Thursday, September 28, 2017

Approaching iOS 11...carefully

For those of us that depend on our iPads to any extent in our work, a new operating system brings exciting new features, but some trepidation. As it should. Apple released iOS 11 two weeks ago, and it comes with some cool updates particularly for the iPad. Note also that not all devices currently "out there" will be prompted to install (i.e. "can run") iOS 11. This is just a function of the cycle of upgrading (and on the downside, the march toward obscelence). To see if your device can run iOS 11, check this list. Remember you can always google your device model number (on the back, wicked small) to find out what generation your device is. If you are not able to update, don't stress. This doesn't mean your device is useless at all. You may run into apps that you cannot download due to your use of an earlier operating system, or hear of updates to apps that are similarly not available to your device. Just keep on keepin' on and think about upgrading to a new device eventually. The 5th Generation iPad is quite reasonably priced at $329.

It seems that iOS 11 was a line in the sand Apple needed to draw with developers who have not updated their apps in some time, and they need to update their apps for compatibility or they will simply not launch once you have installed iOS 11. This is the real reason I wanted to write this post, to advise you to wait a bit before updating (a month, maybe?) and check compatibility of your indispensable apps before you update. They've made this really easy to do! THIS POST EXPLAINS HOW.

I went through this list and checked, and for me there was nothing I couldn't live without except the original Toontastic (I'm ok with the new Toontastic 3D, but before updating I need to save some animations I made in the original as I often talk about the applications of these types of apps in workshops).

Unfortunately, if the developer is no longer interested on keeping their app functioning, apps that remain incompatible will just take up space on your iPad. Check out these different ways to delete apps- I particularly like the 2nd way of deleting from Settings.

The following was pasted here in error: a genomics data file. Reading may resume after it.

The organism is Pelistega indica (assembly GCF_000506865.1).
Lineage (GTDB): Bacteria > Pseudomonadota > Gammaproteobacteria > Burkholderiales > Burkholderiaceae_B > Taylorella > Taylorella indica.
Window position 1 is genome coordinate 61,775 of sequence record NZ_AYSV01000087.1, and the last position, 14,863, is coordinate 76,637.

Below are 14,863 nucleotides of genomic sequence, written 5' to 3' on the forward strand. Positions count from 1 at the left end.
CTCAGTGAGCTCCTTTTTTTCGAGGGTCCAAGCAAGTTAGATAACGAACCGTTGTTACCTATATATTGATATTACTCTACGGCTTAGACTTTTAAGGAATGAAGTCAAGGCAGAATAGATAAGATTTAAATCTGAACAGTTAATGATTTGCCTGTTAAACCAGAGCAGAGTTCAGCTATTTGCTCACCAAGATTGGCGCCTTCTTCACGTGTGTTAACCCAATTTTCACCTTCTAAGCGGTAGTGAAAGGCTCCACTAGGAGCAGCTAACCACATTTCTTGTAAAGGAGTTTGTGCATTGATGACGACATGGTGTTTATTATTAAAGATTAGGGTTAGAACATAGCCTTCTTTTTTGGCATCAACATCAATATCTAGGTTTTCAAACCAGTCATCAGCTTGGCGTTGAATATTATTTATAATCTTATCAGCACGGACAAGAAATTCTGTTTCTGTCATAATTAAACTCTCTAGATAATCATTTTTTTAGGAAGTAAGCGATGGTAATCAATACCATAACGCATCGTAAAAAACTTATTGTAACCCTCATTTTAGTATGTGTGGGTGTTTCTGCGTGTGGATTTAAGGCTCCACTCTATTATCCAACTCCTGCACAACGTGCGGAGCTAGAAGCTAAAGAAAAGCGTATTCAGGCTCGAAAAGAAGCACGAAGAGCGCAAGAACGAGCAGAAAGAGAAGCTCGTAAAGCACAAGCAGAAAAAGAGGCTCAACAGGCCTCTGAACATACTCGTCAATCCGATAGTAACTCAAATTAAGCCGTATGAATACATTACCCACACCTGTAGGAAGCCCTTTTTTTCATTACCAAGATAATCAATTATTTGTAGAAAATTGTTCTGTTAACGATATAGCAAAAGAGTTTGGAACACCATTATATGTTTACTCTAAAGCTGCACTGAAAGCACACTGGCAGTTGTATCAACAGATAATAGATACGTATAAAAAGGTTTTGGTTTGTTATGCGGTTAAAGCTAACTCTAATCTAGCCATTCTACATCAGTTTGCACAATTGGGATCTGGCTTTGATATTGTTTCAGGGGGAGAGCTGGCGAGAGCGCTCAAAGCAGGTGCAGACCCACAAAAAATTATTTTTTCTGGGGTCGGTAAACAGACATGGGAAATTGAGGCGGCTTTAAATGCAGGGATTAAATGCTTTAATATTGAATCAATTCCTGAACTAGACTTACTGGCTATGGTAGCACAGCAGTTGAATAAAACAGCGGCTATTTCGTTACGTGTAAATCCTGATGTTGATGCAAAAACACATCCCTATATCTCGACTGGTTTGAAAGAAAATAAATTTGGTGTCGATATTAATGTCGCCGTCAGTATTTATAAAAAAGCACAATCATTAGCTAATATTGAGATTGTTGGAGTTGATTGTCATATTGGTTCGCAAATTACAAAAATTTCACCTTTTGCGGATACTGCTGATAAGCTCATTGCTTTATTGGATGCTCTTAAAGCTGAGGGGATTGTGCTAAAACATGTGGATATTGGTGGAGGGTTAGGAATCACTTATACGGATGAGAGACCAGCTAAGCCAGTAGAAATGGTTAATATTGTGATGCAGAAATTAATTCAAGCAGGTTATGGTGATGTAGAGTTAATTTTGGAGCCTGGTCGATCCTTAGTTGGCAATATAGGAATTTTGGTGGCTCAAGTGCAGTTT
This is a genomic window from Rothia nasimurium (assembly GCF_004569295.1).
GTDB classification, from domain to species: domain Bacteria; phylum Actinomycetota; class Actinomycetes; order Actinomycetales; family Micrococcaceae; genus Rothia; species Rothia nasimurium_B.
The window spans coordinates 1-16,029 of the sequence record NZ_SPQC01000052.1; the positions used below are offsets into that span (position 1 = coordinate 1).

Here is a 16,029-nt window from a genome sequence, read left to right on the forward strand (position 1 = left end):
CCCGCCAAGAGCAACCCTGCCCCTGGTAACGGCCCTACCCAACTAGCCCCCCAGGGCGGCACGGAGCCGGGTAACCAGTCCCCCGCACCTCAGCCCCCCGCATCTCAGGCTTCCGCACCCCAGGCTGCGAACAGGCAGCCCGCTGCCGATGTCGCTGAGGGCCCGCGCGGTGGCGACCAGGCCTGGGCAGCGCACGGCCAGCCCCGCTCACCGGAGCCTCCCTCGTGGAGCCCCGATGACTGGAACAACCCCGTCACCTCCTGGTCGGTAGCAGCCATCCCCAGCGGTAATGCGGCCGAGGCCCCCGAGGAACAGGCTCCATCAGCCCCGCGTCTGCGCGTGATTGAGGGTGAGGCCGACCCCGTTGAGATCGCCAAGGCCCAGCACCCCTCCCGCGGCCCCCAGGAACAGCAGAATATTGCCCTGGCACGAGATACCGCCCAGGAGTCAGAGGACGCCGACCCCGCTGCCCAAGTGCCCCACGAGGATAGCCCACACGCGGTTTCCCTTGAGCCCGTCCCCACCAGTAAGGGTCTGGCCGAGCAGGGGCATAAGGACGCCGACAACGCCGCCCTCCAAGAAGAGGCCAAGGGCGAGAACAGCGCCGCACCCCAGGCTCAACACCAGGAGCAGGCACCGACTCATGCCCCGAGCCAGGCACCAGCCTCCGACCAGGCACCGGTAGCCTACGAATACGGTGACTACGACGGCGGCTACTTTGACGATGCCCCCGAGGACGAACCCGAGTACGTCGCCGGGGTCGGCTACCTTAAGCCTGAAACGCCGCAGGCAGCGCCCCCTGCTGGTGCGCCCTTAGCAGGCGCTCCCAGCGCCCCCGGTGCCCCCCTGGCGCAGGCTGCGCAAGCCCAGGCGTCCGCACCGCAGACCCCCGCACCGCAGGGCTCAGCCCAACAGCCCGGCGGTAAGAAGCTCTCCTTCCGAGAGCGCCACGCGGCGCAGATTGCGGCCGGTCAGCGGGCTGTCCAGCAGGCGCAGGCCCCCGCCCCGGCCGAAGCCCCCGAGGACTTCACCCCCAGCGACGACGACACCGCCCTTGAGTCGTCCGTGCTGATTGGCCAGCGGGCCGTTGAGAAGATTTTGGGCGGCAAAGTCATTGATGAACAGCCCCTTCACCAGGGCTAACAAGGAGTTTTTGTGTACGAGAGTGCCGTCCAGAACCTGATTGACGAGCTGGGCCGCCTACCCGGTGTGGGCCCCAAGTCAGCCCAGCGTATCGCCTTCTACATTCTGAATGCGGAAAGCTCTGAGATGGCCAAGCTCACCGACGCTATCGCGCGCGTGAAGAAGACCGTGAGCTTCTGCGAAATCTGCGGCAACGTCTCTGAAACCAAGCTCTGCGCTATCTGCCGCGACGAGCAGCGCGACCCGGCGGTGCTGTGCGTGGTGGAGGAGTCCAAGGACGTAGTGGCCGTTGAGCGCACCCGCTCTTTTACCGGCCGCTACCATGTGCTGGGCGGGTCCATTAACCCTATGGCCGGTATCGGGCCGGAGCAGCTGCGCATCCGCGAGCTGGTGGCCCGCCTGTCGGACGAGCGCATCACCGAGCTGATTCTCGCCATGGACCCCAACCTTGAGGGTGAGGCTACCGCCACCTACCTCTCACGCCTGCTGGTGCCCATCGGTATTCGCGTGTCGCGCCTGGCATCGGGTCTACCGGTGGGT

I look forward to talking about the cool features of iOS 11 in the weeks to come.

Thursday, September 14, 2017

Organize yourself (and maybe others) via Google Keep

In the last few weeks, I started back to work after summer vacation and began my regular consults at several schools. I am focusing on taking better notes--and organizing them. Notes are of course a way we can keep data on students, but providing consultation through a private practice motivates me to provide the best services possible, which in turn means not forgetting nuggets of information that could/should turn into action items for me. Historically I have been a little scattered in this process, using a combo of Mac/iOS Notes, Evernote, Google Docs and, well, actual paper notes. Starting the year fresh, I am trying out Google Keep, and so far am loving it. Some reasons why:

-I am embracing efforts at minimalism, which in this case are satisfied by using one resource (Google Apps) in many different ways.
-Keep looks like Post-its. This is pleasing.
-Within Keep, quickly click or tap to start and title a note. Notes are displayed in an array before you, and as opportunities arise, you can tap out of one note and into another. This is particularly useful in consultation as student names come up and new info is shared, or when running groups.
-Keep allows you to color-code and label notes for organization. Like other Google items, you can share and collaborate a note. Students' work products can be photographed and placed in a note for additional data. You also can make notes contain reminders or checklists.
-I have been keeping one note on each student in my charge and I see options ahead- I could either make these a monthly note or each note can be copied to Google Docs.
-So far I have been using Keep via its web version on the Mac, but there are apps available for iPad and iPhone and other platforms.
-Keep is free with a Google Account and you can log in from anywhere (I got turned off of Evernote when it only allowed you two devices).
-Students may also have access to Keep (or you can request the administrator to "turn it on," and it therefore provides another assistive tech possibility within their existing Google Accounts.

As I am taking notes in the cloud so to speak, I always only put student initials as identifying info.

This video provides a great tutorial from an educational perspective. Enjoy Google Keep if you try it!